Previous works on RCNs has tended to focus on high-level visual percepts extracted from the 2D CNN top-layers. CNNs, however, hierarchically build-up spatial invariance through pooling layers (LeCun et al., 1998; Simonyan & Zisserman, 2014b) as Figure 2 highlights. While CNNs tends to discard local information in their top layers, frame-to-frame temporal variation is known to be smooth. The motion of video patches tend to be restricted to a local neighborhood (Brox & Malik, 2011). For this reason, we argue that current RCN architectures are not well suited for capturing fine motion information. Instead, they are more likely focus on global appearance changes such as shot transitions. To address this issue, we introduce a novel RCN architecture that applies an RNN not solely on the 2D CNN top-layer but also on the intermediate convolutional layers. Convolutional layer activations, or convolutional maps, preserve a finer spatial resolution of the input video from which local spatio-temporal patterns are extracted.

Applying an RNN directly on intermediate convolutional maps, however, inevitably results in a drastic number of parameters characterizing the input-to-hidden transformation due to the convolutional maps size. On the other hand, convolutional maps preserve the frame spatial topology. We propose to leverage this topology by introducing sparsity and locality in the RNN units to reduce the memory requirement. We extend the GRU-RNN model (Cho et al., 2014) and replace the fully-connected RNN linear product operation with a convolution. Our GRU-extension therefore encodes the locality and temporal smoothness prior of videos directly in the model structure.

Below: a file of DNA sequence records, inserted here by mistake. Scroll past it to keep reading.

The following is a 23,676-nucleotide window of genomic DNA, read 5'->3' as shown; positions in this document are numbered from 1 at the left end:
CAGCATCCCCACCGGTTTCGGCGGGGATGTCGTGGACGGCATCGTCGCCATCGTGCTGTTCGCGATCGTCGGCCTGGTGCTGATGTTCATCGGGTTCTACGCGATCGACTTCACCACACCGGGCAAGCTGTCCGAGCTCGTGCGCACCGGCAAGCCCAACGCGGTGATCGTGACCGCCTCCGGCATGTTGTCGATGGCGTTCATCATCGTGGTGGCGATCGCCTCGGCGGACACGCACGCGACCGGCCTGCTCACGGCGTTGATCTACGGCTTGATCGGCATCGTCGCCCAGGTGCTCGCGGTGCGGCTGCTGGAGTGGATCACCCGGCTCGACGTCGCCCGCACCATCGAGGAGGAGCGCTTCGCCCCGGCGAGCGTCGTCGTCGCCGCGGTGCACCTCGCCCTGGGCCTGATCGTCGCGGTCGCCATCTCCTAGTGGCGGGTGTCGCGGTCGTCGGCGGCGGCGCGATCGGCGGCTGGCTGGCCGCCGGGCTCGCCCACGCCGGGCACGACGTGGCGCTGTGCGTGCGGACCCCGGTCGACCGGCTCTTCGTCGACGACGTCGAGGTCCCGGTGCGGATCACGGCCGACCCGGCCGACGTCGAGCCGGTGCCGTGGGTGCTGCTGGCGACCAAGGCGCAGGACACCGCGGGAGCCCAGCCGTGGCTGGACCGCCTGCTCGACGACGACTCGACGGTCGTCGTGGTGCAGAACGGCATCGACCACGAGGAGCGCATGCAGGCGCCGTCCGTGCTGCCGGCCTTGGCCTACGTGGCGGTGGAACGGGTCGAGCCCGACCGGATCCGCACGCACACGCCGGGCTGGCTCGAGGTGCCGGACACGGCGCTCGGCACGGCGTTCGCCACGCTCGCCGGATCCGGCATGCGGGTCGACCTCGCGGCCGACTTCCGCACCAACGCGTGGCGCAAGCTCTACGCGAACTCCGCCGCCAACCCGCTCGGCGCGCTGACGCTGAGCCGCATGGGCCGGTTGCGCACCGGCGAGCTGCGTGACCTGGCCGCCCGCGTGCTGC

We evaluate our solution on UCF101 human action recognition from Soomro et al. (2012) as well as the YouTube2text video captioning dataset from Chen & Dolan (2011). Our experiments show that leveraging “percepts” at multiple resolutions to model temporal variation improves performance over our baseline model with respective gains of for action recognition and for video captioning.

2 GRU: Gated Recurrent Unit Networks

In this section, we review Gated-Recurrent-Unit (GRU) networks which are a particular type of RNN. An RNN model is applied to a sequence of inputs, which can have variable lengths. It defines a recurrent hidden state whose activation at each time is dependent on that of the previous time. Specifically, given a sequence , the RNN hidden state at time is defined as , where

is a nonlinear activation function. RNNs are known to be difficult to train due to the exploding or vanishing gradient effect 

(Bengio et al., 1994)

. However, variants of RNNs such as Long Short Term Memory (LSTM) 

(Hochreiter & Schmidhuber, 1997) or Gated Recurrent Units (GRU) (Cho et al., 2014) have empirically demonstrated their ability to model long-term temporal dependency in various task such as machine translation or image/video caption generation. In this paper, we will mainly focus on GRU networks as they have shown similar performance to LSTMs but with a lower memory requirement (Chung et al., 2014).